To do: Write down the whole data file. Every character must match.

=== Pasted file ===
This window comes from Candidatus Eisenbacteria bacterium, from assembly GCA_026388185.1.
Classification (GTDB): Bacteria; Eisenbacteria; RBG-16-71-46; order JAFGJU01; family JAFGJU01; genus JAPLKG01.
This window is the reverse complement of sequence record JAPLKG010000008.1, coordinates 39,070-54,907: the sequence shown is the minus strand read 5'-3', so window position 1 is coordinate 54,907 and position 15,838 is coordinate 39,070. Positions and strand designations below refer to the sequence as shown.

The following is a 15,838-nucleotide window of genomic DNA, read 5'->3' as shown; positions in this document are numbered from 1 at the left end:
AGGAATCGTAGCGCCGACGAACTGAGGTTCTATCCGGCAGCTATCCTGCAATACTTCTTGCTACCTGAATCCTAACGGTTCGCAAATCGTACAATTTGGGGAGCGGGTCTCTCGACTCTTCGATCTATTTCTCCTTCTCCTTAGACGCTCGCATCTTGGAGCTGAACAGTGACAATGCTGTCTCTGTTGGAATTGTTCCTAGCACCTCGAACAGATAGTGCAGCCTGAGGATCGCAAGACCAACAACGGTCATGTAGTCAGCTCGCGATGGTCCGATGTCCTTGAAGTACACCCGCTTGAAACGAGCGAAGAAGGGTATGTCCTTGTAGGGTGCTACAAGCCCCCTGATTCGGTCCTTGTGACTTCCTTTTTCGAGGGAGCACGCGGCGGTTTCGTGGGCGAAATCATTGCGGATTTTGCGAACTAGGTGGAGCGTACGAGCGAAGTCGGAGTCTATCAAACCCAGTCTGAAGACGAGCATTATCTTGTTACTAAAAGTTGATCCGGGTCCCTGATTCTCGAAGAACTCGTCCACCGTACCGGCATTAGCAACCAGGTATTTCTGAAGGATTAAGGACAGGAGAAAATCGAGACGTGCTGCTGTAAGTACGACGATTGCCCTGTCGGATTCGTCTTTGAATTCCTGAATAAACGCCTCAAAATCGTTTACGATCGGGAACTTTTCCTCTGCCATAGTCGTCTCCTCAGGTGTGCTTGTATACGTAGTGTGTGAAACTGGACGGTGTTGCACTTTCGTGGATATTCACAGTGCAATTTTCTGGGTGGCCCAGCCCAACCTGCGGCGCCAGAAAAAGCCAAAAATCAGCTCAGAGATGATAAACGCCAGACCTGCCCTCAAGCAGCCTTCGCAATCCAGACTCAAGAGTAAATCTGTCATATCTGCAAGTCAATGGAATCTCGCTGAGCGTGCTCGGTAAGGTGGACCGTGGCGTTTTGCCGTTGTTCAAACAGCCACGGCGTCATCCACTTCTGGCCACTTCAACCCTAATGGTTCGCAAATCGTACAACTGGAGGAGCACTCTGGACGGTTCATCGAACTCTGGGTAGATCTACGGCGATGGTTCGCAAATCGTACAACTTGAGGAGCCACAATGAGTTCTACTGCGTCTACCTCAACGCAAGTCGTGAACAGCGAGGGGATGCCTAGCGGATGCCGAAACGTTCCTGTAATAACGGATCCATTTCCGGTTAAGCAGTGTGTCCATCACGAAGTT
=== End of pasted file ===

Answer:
This window comes from Candidatus Eisenbacteria bacterium, from assembly GCA_026388185.1.
Classification (GTDB): Bacteria; Eisenbacteria; RBG-16-71-46; order JAFGJU01; family JAFGJU01; genus JAPLKG01.
This window is the reverse complement of sequence record JAPLKG010000008.1, coordinates 39,070-54,907: the sequence shown is the minus strand read 5'-3', so window position 1 is coordinate 54,907 and position 15,838 is coordinate 39,070. Positions and strand designations below refer to the sequence as shown.

The following is a 15,838-nucleotide window of genomic DNA, read 5'->3' as shown; positions in this document are numbered from 1 at the left end:
AGGAATCGTAGCGCCGACGAACTGAGGTTCTATCCGGCAGCTATCCTGCAATACTTCTTGCTACCTGAATCCTAACGGTTCGCAAATCGTACAATTTGGGGAGCGGGTCTCTCGACTCTTCGATCTATTTCTCCTTCTCCTTAGACGCTCGCATCTTGGAGCTGAACAGTGACAATGCTGTCTCTGTTGGAATTGTTCCTAGCACCTCGAACAGATAGTGCAGCCTGAGGATCGCAAGACCAACAACGGTCATGTAGTCAGCTCGCGATGGTCCGATGTCCTTGAAGTACACCCGCTTGAAACGAGCGAAGAAGGGTATGTCCTTGTAGGGTGCTACAAGCCCCCTGATTCGGTCCTTGTGACTTCCTTTTTCGAGGGAGCACGCGGCGGTTTCGTGGGCGAAATCATTGCGGATTTTGCGAACTAGGTGGAGCGTACGAGCGAAGTCGGAGTCTATCAAACCCAGTCTGAAGACGAGCATTATCTTGTTACTAAAAGTTGATCCGGGTCCCTGATTCTCGAAGAACTCGTCCACCGTACCGGCATTAGCAACCAGGTATTTCTGAAGGATTAAGGACAGGAGAAAATCGAGACGTGCTGCTGTAAGTACGACGATTGCCCTGTCGGATTCGTCTTTGAATTCCTGAATAAACGCCTCAAAATCGTTTACGATCGGGAACTTTTCCTCTGCCATAGTCGTCTCCTCAGGTGTGCTTGTATACGTAGTGTGTGAAACTGGACGGTGTTGCACTTTCGTGGATATTCACAGTGCAATTTTCTGGGTGGCCCAGCCCAACCTGCGGCGCCAGAAAAAGCCAAAAATCAGCTCAGAGATGATAAACGCCAGACCTGCCCTCAAGCAGCCTTCGCAATCCAGACTCAAGAGTAAATCTGTCATATCTGCAAGTCAATGGAATCTCGCTGAGCGTGCTCGGTAAGGTGGACCGTGGCGTTTTGCCGTTGTTCAAACAGCCACGGCGTCATCCACTTCTGGCCACTTCAACCCTAATGGTTCGCAAATCGTACAACTGGAGGAGCACTCTGGACGGTTCATCGAACTCTGGGTAGATCTACGGCGATGGTTCGCAAATCGTACAACTTGAGGAGCCACAATGAGTTCTACTGCGTCTACCTCAACGCAAGTCGTGAACAGCGAGGGGATGCCTAGCGGATGCCGAAACGTTCCTGTAATAACGGATCCATTTCCGGTTAAGCAGTGTGTCCATCACGAAGTT